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    Lifestyle in San Miguel de Allende

    Retirement in San Miguel de AllendeRetire in Mexico?
    Visa information and Services.

    The Pharmaceutical Connection. In which I visit a pharmacy in San Miguel and compare prices on the top 25 prescription drugs used in the United States. Check the complete list here. By Scott Burns

    Relocation to San Miguel de Allende Visa Information

    Bringing cars into Mexico

    Mail & Shipping Services

    La Conexión. Your all-around communications, packing and shipping center.
    Mailboxes Etc. For people who have special packing needs, Mail Boxes Etc. are specialists in all sorts of items, no matter how big or delicate they might be.

    ALMA. Home for the elderly needy of San Miguel. Tel: 15-2-28-66 or 15-2-72-10

    Audubon Society. A bicultural organization working to preserve the ecosystem. Tel: 15-2-57-94 or 15-2-24-35

    Biblioteca Publica. San Miguel public library. Tel: 15-2-02-93

    C.A.S.A. Medical, social service and family planning for needy families. Tel: 15-2-26-88

    Casa Ayuda. Helps with education, health care, clothes, food and education for needy children. Tel: 15-2-42-02

    Residents Speak
    On Health Care in Mexico
    by Denise Mallett

    When friends and family learned my husband and I were moving to Mexico with our 15-month-old daughter, Eleanor, the biggest concern was for her health. In the U.S., Mexico carries many stereotypes; one of the most popular we have encountered is the alleged lack of proper health care. This story, set on the third day of our life in San Miguel, defies that stereotype and-we hope-challenges our fellow Americans to expand their perspective.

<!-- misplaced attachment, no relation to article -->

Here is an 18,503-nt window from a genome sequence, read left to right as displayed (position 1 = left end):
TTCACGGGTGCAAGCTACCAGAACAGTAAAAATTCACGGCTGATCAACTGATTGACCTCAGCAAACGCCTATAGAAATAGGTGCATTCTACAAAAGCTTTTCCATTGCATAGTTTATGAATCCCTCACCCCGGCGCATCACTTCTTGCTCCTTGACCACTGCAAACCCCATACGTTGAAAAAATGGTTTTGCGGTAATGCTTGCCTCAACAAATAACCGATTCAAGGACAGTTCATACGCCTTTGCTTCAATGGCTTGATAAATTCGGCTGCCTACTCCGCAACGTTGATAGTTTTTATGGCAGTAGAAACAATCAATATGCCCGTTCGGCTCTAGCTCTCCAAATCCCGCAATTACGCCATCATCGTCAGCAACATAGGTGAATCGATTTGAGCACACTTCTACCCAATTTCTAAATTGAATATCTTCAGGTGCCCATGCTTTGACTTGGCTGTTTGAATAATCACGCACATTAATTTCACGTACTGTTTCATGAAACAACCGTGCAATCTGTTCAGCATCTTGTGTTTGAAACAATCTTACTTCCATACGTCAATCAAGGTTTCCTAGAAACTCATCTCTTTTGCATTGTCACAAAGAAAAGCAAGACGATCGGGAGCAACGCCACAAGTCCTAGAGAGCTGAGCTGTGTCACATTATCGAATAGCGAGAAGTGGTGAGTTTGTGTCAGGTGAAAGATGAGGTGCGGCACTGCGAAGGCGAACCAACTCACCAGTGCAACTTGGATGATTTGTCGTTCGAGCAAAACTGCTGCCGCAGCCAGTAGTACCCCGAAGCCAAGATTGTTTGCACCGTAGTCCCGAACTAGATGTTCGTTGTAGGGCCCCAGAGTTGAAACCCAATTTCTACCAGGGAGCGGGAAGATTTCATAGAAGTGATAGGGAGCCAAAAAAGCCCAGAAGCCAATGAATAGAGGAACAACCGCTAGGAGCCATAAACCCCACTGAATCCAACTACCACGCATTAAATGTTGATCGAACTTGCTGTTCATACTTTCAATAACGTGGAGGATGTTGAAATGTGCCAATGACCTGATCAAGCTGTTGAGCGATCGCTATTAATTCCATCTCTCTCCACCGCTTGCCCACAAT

Lacking health insurance and a decent map, we set out on a recent Tuesday afternoon in search of an apartment to rent. Eleanor was riding on my shoulders, and my husband was trailing a few steps behind me. With my eyes peeled on the houses and strange street signs, I tripped on one of the jutting cobblestones one finds on just about every calle in San Miguel. In a micro-instant, my world literally came crashing down, beginning with my body, sprawling suddenly forward in the street, followed by Eleanor’s trusting little body, which landed head first on the cobblestones. Unfortunately, I was OK and she wasn’t. A large cut had opened above her right eye, but all I saw was a mask of red over her entire face, and all I heard was her screaming.

    Panic set in quickly: my husband picked up our bleeding sweetheart and ran back down the street, not having any idea where he was going or what he was going to do. Seconds later, a Mexican man stopped his big white car, gently asked his wife and daughter to get out, and told us-all three of us covered in blood–to get in. He took us through bumpy back roads directly to Hospital de la Fe, no questions asked.

    The hospital staff quickly, and calmly, guided us into the emergency room, where Doctor Diaz attended Eleanor immediately, stitching her wound with stone-still hands. Later, he had a harder time placating the fraught parents. The head trauma, he told us, was only superficial – it looked much worse than it was. And, he reminded us, this happens to many, many children. I realized later, as we were checking out in an efficient exchange of cash and receipt, that Dr. Diaz had cared for us as much as he had cared for Eleanor. The entire process was blessedly free of waiting rooms, red tape and rude-or worse, callous–receptionists.